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Epiphany Prep Charter School
Epiphany Prep Charter School serves more than 750 primarily low-income students. Courtesy photo
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Escondido school district denies renewal of charter school

ESCONDIDO — The Escondido Union School District (EUSD) board unanimously rejected a five-year renewal for Epiphany Prep Charter School last week, after the state deemed the school “low performing.”

Under new legislation passed by Assembly Bill 1505, a charter school should not be renewed if it meets certain criteria. According to the district, Epiphany Prep meets Criterion 2:

“For all measurements of academic performance, the charter school has received performance levels school-wide that are the same or lower than the state average for a majority of subgroups performing statewide below the state average in each respective year received performance levels that are lower than the state average (Criterion 2).”

Epiphany Prep is challenging the decision with county and state officials in a lawsuit that claims the district and the California Department of Education is not accounting for growth in student learning.

The charter school, which opened in 2016, serves more than 750 primarily low-income students in transitional kindergarten through eighth grade.

More than half of the school’s students are English learners, at least 91% are from low-income families, 98% are Hispanic and 100% of students receive either free or reduced lunch.

“The longer students stay with us, the better they do,” said Epiphany Prep President Daniel Rivera. “It may have been unintentional, but with this law, they targeted schools of color. By taking away the growth aspect… it becomes discriminatory.”

According to Rivera, the school has a waitlist of 100 to 200 students every year, and in the past three years, Epiphany Prep has grown 237%.

The performance data for the charter school show that students did significantly improve in math and English from 2018 to 2019; however, they still didn’t meet the standards established by the new legislation.

“The intent of the new legislation, AB 1505 was to put in place rigorous accountability measures for charter schools,” said EUSD Superintendent Dr. Luis Rankins-Ibarra. “The responsibility for oversight and accountability rests on the shoulders of the chartering authority and in this case, the Escondido Union School District. Based on the law and the relevant facts, the board had a duty to utilize the accountability measurement set forth and deny the petition for a five-year renewal.”

In 2018, Epiphany Prep students scored 86 points below state standards for math, and 63 points below standards for English language arts, while students statewide scored 37 points below standards for math and 6 points below standards for English, according to a presentation to the board.

In 2019, the school’s students scored 75 points below state standards for math and 46 points below standards for English, while students statewide scored 34 points below standards for math and 2.5 points below standards for English.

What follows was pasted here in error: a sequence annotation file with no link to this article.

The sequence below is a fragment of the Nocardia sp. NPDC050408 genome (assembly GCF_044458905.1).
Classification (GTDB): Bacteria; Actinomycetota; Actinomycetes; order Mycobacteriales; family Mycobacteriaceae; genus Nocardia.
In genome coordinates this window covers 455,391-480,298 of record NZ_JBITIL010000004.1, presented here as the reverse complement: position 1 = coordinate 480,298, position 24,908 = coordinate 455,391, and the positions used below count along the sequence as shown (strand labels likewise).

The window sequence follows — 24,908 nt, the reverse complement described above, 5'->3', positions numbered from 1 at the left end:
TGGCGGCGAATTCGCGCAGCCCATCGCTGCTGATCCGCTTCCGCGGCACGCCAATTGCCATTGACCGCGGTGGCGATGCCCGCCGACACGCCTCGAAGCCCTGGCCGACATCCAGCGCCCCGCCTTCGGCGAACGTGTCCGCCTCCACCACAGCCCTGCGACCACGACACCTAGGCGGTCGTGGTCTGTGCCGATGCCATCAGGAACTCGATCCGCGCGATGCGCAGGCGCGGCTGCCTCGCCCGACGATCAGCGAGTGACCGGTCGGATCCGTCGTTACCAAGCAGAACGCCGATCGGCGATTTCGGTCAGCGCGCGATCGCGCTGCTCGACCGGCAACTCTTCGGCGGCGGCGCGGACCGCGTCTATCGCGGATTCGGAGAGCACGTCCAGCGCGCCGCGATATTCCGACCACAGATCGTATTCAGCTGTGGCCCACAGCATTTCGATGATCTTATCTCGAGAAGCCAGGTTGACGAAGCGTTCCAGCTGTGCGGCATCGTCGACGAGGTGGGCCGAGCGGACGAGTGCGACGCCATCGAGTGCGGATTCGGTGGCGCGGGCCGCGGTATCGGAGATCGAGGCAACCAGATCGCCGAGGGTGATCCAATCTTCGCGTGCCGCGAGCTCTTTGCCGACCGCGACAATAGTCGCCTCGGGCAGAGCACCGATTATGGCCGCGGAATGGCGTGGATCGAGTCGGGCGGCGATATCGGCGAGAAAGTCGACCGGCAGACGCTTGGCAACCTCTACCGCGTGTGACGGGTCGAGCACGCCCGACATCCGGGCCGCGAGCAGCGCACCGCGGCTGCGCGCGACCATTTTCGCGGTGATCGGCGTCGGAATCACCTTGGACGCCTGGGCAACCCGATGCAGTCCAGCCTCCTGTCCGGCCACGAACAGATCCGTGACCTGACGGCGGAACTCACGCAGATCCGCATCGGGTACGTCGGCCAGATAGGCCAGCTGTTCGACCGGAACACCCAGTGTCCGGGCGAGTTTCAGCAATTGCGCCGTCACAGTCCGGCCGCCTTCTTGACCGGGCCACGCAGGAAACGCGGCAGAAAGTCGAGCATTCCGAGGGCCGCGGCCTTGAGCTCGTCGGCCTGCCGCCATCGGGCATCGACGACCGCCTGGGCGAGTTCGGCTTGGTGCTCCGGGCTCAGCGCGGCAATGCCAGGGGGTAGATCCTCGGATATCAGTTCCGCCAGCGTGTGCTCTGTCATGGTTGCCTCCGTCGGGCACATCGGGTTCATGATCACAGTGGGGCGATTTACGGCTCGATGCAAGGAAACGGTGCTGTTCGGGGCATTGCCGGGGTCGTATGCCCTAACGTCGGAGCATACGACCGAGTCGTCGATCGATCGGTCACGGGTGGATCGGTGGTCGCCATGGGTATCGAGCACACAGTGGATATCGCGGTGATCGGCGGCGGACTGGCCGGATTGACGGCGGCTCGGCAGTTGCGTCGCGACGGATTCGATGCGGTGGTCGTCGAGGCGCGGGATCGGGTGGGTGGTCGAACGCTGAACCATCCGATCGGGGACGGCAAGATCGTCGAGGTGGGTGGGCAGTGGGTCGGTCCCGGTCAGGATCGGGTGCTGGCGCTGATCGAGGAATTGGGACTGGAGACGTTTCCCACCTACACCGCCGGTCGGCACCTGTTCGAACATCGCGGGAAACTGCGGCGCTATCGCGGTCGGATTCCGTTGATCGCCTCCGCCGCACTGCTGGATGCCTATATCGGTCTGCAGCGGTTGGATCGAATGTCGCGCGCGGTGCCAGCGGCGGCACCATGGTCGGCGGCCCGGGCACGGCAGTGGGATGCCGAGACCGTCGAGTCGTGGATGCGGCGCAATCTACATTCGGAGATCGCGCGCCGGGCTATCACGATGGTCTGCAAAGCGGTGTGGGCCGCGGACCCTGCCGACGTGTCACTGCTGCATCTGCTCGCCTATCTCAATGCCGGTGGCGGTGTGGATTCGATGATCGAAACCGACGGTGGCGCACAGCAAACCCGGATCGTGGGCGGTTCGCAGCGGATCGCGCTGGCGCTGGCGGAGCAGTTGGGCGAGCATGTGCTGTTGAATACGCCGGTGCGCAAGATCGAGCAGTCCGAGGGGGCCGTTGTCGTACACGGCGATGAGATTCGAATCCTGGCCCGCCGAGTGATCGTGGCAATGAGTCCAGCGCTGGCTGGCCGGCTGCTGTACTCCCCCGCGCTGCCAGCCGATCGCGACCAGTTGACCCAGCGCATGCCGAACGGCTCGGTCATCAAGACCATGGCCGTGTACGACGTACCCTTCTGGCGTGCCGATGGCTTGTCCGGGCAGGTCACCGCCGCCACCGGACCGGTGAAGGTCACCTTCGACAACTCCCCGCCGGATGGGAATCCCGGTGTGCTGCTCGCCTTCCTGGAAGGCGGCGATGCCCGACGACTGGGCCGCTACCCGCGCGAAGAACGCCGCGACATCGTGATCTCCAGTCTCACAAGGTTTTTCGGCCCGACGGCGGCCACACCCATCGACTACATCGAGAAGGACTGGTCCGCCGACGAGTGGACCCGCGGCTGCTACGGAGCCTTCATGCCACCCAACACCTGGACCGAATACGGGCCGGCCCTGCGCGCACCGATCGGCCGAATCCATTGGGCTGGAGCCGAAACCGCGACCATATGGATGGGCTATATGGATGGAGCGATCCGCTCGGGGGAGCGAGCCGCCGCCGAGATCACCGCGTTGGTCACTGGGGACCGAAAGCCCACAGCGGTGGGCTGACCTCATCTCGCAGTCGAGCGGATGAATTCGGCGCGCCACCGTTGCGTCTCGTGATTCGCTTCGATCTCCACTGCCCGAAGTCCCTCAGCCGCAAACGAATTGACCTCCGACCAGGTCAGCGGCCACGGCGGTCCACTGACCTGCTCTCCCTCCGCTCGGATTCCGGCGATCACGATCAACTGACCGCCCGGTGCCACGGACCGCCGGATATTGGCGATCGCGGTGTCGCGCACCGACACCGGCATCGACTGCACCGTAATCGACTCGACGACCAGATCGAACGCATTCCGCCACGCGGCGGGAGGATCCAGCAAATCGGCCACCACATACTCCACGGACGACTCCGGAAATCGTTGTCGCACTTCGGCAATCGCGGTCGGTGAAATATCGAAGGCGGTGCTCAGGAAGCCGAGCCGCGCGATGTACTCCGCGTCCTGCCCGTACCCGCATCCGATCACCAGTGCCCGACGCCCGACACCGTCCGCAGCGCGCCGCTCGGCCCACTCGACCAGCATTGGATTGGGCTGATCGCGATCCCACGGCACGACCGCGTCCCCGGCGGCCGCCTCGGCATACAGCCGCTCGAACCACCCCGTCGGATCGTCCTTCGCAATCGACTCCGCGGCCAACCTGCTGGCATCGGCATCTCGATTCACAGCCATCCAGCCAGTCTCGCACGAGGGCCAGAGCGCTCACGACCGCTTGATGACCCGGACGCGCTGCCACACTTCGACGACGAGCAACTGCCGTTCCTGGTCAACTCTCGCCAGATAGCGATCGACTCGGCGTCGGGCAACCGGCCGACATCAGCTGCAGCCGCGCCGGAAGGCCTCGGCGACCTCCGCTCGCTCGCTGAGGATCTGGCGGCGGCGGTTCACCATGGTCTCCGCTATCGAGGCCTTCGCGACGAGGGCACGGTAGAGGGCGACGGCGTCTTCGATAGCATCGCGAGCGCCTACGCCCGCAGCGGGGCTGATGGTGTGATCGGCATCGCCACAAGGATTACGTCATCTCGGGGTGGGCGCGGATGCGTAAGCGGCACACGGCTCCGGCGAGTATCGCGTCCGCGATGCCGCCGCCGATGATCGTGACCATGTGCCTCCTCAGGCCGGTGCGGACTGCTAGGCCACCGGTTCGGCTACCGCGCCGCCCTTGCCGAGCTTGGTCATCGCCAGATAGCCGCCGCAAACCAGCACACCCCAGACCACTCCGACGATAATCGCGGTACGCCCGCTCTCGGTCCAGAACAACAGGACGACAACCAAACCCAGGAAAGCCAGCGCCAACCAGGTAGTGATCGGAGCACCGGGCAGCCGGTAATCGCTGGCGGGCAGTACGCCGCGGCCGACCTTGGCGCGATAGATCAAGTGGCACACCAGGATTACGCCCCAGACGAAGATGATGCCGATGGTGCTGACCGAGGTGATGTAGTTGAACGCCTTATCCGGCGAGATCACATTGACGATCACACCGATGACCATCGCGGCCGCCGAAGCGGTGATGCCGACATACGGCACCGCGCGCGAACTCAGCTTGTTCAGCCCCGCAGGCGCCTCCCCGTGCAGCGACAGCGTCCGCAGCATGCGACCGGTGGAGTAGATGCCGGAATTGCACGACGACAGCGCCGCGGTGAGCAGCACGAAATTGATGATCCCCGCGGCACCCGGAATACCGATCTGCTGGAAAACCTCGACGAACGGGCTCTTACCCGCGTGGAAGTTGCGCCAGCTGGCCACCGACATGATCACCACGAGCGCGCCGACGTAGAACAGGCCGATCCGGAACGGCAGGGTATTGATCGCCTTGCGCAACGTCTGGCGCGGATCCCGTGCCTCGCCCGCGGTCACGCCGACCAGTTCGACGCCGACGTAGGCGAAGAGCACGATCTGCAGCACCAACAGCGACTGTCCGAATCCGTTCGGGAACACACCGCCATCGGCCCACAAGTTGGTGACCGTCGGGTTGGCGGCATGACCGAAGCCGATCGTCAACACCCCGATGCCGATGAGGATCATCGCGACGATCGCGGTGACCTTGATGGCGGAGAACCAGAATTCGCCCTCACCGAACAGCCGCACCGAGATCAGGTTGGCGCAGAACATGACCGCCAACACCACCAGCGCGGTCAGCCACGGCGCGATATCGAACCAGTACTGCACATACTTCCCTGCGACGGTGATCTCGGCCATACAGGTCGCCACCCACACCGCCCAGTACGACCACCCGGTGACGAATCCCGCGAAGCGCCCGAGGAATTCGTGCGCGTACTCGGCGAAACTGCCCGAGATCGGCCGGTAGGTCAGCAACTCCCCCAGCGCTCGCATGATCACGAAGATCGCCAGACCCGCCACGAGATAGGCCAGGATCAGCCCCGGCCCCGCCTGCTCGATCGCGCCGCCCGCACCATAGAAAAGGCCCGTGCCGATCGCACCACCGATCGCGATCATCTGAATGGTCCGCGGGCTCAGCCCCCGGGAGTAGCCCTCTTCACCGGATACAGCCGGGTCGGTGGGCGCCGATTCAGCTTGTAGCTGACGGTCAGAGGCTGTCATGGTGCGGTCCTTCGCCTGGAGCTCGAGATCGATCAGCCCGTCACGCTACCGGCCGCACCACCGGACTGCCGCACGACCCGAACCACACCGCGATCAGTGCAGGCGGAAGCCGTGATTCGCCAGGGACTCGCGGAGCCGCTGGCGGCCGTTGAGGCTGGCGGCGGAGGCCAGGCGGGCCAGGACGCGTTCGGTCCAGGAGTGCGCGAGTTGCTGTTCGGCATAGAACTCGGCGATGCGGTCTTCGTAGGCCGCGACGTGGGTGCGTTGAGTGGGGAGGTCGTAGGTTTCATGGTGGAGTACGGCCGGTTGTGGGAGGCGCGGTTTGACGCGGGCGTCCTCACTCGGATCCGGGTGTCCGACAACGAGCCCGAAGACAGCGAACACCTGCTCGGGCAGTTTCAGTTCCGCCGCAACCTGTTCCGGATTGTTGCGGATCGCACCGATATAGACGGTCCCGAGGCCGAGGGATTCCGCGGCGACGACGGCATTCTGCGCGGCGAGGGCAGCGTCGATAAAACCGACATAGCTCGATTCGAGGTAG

However, Rivera maintains that the district and the state aren’t taking into account the significant growth that these students are achieving each year, and believes that Epiphany Prep’s students are actually outperforming the rest of the district.

Epiphany Prep’s appeal hearings with the county and the state will be in April and May.

2 comments

Brenda Olmeda March 7, 2021 at 12:40 pm

I think you should take into account the place this kids where at where they started. My nephew is in pre-k and he can read. My daughter started 5th grade their first year. She is now at Escondido charter high school and she has earned a 4.0 her first semester. I believe that they did well to prepare her. Think about the homes and environments these 750 children come from. Broken homes, single parent, immigrant families and dual language. They did not have a chance to have a spotlight in a regular public school. Now they are feeling special getting the proper time and attention. And you want to just take it away? No I think you need a full cycle- pre k through 8 to get a better idea of the difference this school has made. They are making a difference from within their home life and this takes years to compare with the majority.

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Brenda Olmeda March 7, 2021 at 12:44 pm

I think you should take into account the place this kids were at when they started. My nephew is in pre-k and he can read. My daughter started 5th grade their first year. She is now at Escondido charter high school and she has earned a 4.0 her first semester. I believe that they did well to prepare her. Think about the homes and environments these 750 children come from. Broken homes, single parent, immigrant families and dual language. They did not have a chance to have a spotlight in a regular public school. Now they are feeling special getting the proper time and attention. And you want to just take it away? No I think you need a full cycle- pre k through 8 to get a better idea of the difference this school has made. They are making a difference from within their home life and this takes years to compare with the majority.

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